So much of hip-hop revolves around the idea of success and wealth as a key indicator of said success. There’s nothing about Cameo that evokes commercial rap’s paper-stacking principles or the lucrative risks of the street hustle. It’s worse than all the pre-show VIP-meet-and-greet packages that fans get duped into again and again, where at least you’re walking away from a real-life situation with a handshake or a pound to go with the commemorative photo. The exploitative underpinnings of the service make me feel bad enough for all involved, almost enough to give Count Bass D $69 as a thank you for his verse on MF Doom’s “Potholderz.”
Knxwledge, MEEK.VOL5_ (buy it)
Nobody, but nobody, stans for Meek Mill quite like Knxwledge. The Stones Throw affiliate / better half of NxWorries with Anderson Paak has dedicated an ongoing series of Bandcamp-only digital releases where he fuses the Philadelphia dream chaser’s shouted rhymes to his L.A. beat scene dreamscapes. On this fifth installment, he continues to demonstrate his devotion, ripping audio from the rapper’s youthfully brash freestyles (“elliospizza”) as well as his more recent studio efforts (the Nav-infused “tap”) to make something beautifully lo-fi.
Much of what’s happening in Brooklyn’s vibrant drill scene has more to do sonically with the UK’s take on the sound rather than the Chicagoan one. But after a long, long drive away from the borough, you’ll find Albany’s Glockstar Dimi making something that skews closer to Chief Keef. His Loadin (G) bears many of the hallmarks of that cult artist’s post-Interscope work, a style evident on bleepy tracks like “Kirby” and “Stepstep.” For bold opener “(G) Elly,” Dimi makes a strong case for broadening the New York conversation beyond the Big Apple.
Two solid Queens representatives, rapper Rome Streetz and producer The Artivist have worked together before. Still, Joyeria succeeds by bringing the pair together for an entire cohesive project, in which seedy street tales and a marked disgust for the fiends find a soundtrack steeped in soul. There’s a defensiveness inherent to Streetz’s speech, his guard perennially up on cuts like “Alpha Beat” and “Run Da Jewelz.” A highlight, “Snow Beach” references a few Golden Era greats, while “Heat Economics” tells a sadly familiar story with the help of Rigz and Chyna Streetz.
Lettuce Wraps with... Homeboy Sandman
Three questions. Three answers. That's it. Time for another edition of Lettuce Wraps.
Photo credit: Johnny Navarro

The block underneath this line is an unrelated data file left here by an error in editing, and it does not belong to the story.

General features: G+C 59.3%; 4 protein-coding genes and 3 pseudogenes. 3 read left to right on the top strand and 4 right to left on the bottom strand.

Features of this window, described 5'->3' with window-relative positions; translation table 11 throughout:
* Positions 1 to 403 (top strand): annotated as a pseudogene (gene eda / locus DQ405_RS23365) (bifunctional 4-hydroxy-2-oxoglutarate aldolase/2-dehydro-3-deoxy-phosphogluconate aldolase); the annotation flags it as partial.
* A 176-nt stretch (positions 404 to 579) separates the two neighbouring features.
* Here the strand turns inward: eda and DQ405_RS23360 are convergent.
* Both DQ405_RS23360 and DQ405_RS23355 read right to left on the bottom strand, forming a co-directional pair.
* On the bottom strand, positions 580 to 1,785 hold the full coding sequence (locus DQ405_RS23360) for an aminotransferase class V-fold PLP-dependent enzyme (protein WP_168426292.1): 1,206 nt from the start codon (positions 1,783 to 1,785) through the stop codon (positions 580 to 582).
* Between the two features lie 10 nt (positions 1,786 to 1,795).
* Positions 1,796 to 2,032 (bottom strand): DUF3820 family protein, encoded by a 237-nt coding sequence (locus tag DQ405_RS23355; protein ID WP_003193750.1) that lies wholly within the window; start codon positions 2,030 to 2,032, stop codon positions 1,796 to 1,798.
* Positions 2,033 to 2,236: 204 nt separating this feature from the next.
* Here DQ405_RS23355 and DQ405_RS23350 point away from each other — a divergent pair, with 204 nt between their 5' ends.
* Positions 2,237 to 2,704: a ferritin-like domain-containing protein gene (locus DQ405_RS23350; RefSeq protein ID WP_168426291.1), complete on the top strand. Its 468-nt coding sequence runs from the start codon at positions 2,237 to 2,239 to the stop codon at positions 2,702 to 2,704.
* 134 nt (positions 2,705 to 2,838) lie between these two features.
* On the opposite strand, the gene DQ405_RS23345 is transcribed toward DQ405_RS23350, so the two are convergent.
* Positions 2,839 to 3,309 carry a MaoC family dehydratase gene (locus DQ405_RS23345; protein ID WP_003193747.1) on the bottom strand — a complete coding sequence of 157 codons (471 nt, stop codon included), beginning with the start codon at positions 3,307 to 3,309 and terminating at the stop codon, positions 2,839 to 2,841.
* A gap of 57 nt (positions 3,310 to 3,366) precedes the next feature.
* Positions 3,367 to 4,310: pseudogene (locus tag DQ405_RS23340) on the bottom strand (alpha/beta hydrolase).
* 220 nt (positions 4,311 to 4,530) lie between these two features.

My Queens bias is undeniable and I remain unapologetic in my love for our homegrown hip-hop talents. So when I got the chance to ask the one and only Homeboy Sandman a few things, I jumped at the opportunity. Formerly of Stones Throw and currently signed with Mello Music Group, he just kicked off a West Coast U.S. tour in support of his latest album Dusty (buy it).
Back in the day, I remember seeing these homemade-looking subway ads for you, stuffed behind the plexiglass where the official ads typically go. How crucial was that guerrilla D.I.Y. style promotion to you back before you were a signed artist?
Very crucial. Opened up a lot of doors and a lot of ears.
As a lyricist, how important or inspirational has the boro of Queens been to you?
I've never been from anyplace besides Queens so I can only assume it played a big role in my artistic development. I've been a huge fan of lots of Queens bred artists, particularly Main Source, Kool G Rap, The Beatnuts, LL Cool J, and Nas. [B]ut to keep it real, I also got into artists from other places and Queens is cool but I'm not the most nationalistic dude in the world like lots of cats are about their boroughs.
Dusty marks your Mello Music Group debut and your ninth album to date. What's the biggest thing you've learned from the process of making albums that you could impart to those currently at an earlier stage of their careers?
Don't lose faith. Don't lower your standards. Humble yourself before God humbles you.
Homeboy Sandman West Coast U.S. Tour Dates
2/2 - Portland, OR - Mississippi Studios
2/4 - Sacramento, CA - Starlet Room
2/5 - San Francisco, CA - Bottom of the Hill
2/6 - Los Angeles, CA - The York Manor
2/7 - San Diego, CA - Soda Bar
2/8 - Tucson, AZ - Thunder Canyon Brewery
2/9 - Las Vegas, NV - Bunkhouse Saloon
2/11 - Salt Lake City, UT - Urban Lounge
2/12 - Denver, CO - The Marquis Theater
2/13 - Colorado Springs, CO - Black Sheep
2/14 - Fort Collins, CO - Hodi's Half Note
King Push + Yes Malice + Killa Cam + Skateboard P… I mean, what else do you need?
See you next Sunday.